Bioenergy describes any energy source based on biological matter – everything from an dung cooking fire or a biomass power station to ethanol-based car fuel. Unlike oil, coal or gas, bioenergy counts as a renewable energy option, because plant and animal materials can be easily regenerated. At present, bioenergy accounts for the majority of renewable energy produced globally.
The term biofuels is sometimes used interchangeably with bioenergy, though more commonly it’s used specifically to describe liquid bioenergy fuels such as biodiesel (a diesel substitute) and bioethanol (which can be used in petrol engines).
Bioenergy is often considered to be environmentally friendly because, in theory, the CO2 released when plants and trees are burned is balanced out by the CO2 absorbed by the new ones planted to replace those harvested. However, the environmental and social benefits of bioenergy are hotly contested – especially in the case of biofuels, which are often produced from food crops such as palm oil, corn or sugar.
There are two main criticisms of biofuels. The first is that growing plants for energy puts pressure on land use, boosting deforestation and driving up food prices. The second is that the production of some biofuels has been linked to high levels of carbon emissions. For example, making ethanol from corn can generate large quantities of greenhouse gases through the use of tractors, fertiliser and processing plants. Similarly, biodiesel made from palm oil can have a massive carbon footprint – as well as serious negative consequences for biodiversity – if virgin rainforest is cleared to make way for the palm oil plantations.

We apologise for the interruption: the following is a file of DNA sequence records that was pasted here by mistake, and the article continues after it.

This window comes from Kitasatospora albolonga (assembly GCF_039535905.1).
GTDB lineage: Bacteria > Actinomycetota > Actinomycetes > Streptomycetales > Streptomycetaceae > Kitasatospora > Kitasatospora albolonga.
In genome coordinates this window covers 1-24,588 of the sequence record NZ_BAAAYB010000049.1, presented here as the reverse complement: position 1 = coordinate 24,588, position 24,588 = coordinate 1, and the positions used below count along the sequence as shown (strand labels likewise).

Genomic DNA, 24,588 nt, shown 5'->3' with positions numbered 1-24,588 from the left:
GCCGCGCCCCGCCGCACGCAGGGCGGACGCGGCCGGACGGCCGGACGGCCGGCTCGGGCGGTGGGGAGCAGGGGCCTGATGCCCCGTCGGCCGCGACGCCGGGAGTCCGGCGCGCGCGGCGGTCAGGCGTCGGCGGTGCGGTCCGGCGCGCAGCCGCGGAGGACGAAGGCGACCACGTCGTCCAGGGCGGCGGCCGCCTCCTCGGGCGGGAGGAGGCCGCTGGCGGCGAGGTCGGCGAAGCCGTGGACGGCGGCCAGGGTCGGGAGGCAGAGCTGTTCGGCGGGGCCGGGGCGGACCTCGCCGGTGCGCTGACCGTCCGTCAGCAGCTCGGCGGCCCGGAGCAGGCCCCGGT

Advocates of bioenergy argue that although some biofuels are unsustainable, others – such as biodiesel processed from used cooking oil, and wood burned in combined heat and power plants – make good environmental sense. In addition, they point out that next-generation biofuels, such as cellulosic ethanol produced from grasses, wood or straw, will create truly sustainable fuels by reducing the need for fertilisers, cropland and processing energy.
A more recent criticism of bioenergy is that it would make more sense to use all the available wood to produce building materials and furniture, rather than burning it, because this way the carbon content gets safely locked up in products and buildings for years or even centuries. Another potential way to lock-up the CO2 captured by trees and plants would be to burn them in power plants equipped with carbon capture and storage technology.